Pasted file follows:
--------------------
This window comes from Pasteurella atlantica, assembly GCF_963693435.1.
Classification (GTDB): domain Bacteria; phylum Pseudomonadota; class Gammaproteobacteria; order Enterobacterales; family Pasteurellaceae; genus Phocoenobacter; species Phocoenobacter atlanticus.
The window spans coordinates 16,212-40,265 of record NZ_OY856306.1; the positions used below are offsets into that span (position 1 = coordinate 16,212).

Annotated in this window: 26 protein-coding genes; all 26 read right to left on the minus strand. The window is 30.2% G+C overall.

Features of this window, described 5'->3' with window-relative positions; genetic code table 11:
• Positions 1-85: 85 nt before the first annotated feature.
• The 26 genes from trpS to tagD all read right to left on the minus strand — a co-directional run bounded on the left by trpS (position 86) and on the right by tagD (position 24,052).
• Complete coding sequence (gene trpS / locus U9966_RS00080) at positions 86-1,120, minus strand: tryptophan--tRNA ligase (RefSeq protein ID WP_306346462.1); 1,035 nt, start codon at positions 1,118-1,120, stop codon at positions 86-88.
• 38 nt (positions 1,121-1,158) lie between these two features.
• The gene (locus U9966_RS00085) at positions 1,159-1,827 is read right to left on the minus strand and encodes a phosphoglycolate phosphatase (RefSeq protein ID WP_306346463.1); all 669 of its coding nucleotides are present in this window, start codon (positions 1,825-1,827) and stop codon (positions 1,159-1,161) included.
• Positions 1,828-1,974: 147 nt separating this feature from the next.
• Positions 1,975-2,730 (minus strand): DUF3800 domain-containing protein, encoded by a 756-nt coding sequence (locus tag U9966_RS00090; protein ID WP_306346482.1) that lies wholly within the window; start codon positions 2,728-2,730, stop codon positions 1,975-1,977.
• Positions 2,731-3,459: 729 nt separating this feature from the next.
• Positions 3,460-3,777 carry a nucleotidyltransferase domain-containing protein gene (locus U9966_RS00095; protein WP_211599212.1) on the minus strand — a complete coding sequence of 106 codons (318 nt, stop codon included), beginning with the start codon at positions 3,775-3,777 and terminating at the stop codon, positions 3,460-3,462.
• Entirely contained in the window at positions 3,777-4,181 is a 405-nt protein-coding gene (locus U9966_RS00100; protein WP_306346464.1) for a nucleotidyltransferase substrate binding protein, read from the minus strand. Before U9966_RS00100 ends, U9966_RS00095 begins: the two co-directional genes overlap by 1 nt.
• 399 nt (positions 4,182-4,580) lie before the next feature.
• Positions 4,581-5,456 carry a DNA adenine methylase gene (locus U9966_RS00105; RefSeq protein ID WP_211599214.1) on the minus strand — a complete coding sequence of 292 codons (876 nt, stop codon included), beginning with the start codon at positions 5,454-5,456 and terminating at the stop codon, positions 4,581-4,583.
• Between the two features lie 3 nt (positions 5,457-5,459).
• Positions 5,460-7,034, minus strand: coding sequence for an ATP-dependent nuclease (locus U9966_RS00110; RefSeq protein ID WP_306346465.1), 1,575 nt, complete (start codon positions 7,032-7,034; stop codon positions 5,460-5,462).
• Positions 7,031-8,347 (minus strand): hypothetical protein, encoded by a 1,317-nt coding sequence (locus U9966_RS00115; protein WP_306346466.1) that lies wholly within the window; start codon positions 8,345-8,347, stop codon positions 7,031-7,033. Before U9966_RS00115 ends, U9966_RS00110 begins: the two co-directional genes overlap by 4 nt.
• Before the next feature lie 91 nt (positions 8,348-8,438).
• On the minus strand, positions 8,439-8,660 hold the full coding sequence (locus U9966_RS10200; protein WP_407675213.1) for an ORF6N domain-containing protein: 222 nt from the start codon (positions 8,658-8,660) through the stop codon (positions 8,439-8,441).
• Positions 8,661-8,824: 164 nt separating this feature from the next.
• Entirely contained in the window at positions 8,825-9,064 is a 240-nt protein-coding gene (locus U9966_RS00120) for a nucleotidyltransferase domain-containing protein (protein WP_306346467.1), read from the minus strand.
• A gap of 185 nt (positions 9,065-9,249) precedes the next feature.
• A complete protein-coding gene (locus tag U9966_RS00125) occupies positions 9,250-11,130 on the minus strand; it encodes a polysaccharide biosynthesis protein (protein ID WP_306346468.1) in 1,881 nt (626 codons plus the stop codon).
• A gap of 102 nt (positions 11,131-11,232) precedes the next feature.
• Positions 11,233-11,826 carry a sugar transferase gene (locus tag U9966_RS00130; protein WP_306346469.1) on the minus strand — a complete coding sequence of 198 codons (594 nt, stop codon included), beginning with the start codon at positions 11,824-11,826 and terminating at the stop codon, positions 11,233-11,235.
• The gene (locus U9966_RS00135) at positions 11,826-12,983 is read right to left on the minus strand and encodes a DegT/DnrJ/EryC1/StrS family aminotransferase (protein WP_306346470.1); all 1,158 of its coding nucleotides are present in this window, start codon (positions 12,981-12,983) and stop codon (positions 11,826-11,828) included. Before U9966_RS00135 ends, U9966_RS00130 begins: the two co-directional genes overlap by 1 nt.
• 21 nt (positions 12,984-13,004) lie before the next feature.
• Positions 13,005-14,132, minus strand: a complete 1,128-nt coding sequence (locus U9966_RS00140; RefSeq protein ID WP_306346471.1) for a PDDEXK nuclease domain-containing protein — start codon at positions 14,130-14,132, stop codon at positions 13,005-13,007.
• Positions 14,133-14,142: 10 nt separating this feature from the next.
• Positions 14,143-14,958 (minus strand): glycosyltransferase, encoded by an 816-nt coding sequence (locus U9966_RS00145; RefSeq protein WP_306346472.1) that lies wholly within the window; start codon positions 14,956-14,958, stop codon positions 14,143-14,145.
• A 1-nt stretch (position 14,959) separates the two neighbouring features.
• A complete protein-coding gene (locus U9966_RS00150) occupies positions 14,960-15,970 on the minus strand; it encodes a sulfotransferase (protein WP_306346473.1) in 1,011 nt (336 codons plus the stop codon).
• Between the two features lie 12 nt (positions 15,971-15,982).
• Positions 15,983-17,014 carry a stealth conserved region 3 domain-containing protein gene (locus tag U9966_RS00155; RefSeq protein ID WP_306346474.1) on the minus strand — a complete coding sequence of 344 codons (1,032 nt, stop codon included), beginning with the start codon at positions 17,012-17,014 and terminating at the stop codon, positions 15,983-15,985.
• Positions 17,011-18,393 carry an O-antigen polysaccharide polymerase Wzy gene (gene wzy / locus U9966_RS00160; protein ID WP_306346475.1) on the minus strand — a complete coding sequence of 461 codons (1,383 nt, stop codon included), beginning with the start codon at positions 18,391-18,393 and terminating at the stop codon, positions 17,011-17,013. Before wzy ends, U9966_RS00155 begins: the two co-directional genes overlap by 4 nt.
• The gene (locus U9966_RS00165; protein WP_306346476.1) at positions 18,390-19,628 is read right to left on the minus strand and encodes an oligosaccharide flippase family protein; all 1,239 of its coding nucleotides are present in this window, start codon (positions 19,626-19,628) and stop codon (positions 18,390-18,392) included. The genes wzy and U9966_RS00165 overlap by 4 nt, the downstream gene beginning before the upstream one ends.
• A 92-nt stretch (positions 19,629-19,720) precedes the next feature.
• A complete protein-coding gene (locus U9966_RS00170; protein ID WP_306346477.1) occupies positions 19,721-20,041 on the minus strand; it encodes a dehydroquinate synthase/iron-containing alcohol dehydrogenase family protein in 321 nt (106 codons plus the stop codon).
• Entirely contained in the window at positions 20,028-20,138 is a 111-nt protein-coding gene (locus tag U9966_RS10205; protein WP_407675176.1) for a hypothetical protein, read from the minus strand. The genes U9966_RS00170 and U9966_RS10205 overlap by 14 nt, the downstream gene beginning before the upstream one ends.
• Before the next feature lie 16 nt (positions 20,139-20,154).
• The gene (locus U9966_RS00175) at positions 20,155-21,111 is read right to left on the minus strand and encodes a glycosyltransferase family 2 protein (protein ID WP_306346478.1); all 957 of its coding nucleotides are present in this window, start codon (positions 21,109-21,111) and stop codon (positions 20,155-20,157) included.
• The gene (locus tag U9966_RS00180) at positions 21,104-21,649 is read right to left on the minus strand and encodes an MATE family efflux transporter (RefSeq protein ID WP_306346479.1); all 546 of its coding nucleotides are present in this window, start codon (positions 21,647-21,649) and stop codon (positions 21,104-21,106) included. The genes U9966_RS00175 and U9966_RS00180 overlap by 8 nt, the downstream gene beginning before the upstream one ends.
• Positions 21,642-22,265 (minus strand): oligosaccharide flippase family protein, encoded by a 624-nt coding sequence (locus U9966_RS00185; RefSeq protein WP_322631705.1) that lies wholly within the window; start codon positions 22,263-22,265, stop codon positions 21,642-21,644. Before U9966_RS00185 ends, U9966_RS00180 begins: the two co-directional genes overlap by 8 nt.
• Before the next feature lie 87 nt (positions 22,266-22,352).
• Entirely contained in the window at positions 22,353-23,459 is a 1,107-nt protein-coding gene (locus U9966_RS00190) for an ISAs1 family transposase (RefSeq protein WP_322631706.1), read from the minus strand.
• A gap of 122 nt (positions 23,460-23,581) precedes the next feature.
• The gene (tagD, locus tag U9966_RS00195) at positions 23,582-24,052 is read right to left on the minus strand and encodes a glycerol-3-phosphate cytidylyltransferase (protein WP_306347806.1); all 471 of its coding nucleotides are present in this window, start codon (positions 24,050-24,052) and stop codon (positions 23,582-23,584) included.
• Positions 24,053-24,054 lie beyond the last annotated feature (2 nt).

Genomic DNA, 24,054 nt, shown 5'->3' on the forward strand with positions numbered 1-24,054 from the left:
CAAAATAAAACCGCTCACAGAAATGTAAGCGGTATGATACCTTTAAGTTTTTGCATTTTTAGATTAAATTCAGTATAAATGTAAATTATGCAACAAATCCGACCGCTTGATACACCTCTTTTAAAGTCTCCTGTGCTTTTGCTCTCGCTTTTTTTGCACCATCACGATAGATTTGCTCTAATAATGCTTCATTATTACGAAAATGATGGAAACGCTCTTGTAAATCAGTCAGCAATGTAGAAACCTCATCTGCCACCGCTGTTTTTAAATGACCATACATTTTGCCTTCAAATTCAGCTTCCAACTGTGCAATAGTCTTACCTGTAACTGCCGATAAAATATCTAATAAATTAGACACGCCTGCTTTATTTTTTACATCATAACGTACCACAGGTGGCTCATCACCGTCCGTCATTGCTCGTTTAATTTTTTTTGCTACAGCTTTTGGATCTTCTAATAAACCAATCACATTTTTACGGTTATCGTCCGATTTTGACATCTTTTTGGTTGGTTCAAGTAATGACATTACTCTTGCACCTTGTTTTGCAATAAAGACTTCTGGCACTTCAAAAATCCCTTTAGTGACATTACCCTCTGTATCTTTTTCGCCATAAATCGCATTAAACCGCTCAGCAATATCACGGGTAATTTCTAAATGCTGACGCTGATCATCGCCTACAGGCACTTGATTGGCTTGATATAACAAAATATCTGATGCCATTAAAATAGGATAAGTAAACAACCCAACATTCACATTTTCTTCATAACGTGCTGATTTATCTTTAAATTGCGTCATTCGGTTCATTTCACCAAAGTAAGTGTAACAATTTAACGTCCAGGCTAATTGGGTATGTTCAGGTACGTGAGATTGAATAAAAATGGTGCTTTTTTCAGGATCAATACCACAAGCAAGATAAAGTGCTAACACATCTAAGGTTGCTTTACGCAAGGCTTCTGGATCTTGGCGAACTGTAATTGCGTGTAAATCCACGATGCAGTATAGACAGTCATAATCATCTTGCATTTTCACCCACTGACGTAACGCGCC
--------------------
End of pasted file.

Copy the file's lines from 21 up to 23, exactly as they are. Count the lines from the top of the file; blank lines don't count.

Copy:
• Before the next feature lie 91 nt (positions 8,348-8,438).
• On the minus strand, positions 8,439-8,660 hold the full coding sequence (locus U9966_RS10200; protein WP_407675213.1) for an ORF6N domain-containing protein: 222 nt from the start codon (positions 8,658-8,660) through the stop codon (positions 8,439-8,441).
• Positions 8,661-8,824: 164 nt separating this feature from the next.